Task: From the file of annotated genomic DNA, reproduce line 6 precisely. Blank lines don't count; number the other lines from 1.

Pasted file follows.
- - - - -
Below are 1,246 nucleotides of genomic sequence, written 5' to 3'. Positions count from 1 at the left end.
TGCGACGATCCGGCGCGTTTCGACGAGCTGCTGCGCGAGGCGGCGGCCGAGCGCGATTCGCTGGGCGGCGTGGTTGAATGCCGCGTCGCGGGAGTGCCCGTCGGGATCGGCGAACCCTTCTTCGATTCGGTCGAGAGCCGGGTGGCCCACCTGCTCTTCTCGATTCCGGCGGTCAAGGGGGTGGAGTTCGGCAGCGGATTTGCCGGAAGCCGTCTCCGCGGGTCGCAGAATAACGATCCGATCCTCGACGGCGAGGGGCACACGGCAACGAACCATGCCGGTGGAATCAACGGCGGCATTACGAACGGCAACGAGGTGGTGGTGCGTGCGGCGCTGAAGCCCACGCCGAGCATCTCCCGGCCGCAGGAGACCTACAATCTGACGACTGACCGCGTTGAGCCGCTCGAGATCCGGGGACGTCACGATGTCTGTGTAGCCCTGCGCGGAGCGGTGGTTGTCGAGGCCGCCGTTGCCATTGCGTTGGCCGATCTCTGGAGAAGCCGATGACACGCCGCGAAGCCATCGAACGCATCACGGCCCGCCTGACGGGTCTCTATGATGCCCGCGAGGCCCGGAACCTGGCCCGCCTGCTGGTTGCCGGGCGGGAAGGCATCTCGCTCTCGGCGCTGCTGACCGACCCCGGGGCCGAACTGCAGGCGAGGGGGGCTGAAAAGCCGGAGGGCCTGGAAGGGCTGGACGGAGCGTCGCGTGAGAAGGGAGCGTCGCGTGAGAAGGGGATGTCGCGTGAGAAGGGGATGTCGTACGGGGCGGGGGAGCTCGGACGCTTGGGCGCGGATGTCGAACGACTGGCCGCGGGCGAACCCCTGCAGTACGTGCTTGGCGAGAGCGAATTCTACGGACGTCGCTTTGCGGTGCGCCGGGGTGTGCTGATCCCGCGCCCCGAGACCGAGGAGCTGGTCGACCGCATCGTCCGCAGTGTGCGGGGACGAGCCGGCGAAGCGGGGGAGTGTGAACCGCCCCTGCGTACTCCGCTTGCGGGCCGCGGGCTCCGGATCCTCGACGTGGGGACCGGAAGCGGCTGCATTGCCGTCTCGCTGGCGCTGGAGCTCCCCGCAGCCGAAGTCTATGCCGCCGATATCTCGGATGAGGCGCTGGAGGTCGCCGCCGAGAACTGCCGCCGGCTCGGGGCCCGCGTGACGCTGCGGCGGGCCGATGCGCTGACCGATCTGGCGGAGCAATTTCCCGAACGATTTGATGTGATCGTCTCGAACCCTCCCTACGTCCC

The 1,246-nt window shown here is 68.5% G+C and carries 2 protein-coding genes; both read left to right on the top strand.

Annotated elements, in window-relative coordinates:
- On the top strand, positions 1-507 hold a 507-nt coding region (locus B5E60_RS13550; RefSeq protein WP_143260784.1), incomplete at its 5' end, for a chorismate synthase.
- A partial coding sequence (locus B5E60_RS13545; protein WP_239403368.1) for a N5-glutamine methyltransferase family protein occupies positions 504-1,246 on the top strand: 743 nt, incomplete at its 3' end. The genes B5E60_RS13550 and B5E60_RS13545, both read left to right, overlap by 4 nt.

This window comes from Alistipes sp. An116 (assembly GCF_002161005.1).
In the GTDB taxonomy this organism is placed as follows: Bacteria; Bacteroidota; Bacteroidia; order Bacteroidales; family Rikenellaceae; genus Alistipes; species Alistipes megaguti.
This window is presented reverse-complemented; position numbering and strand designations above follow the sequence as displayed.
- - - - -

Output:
- A partial coding sequence (locus B5E60_RS13545; protein WP_239403368.1) for a N5-glutamine methyltransferase family protein occupies positions 504-1,246 on the top strand: 743 nt, incomplete at its 3' end. The genes B5E60_RS13550 and B5E60_RS13545, both read left to right, overlap by 4 nt.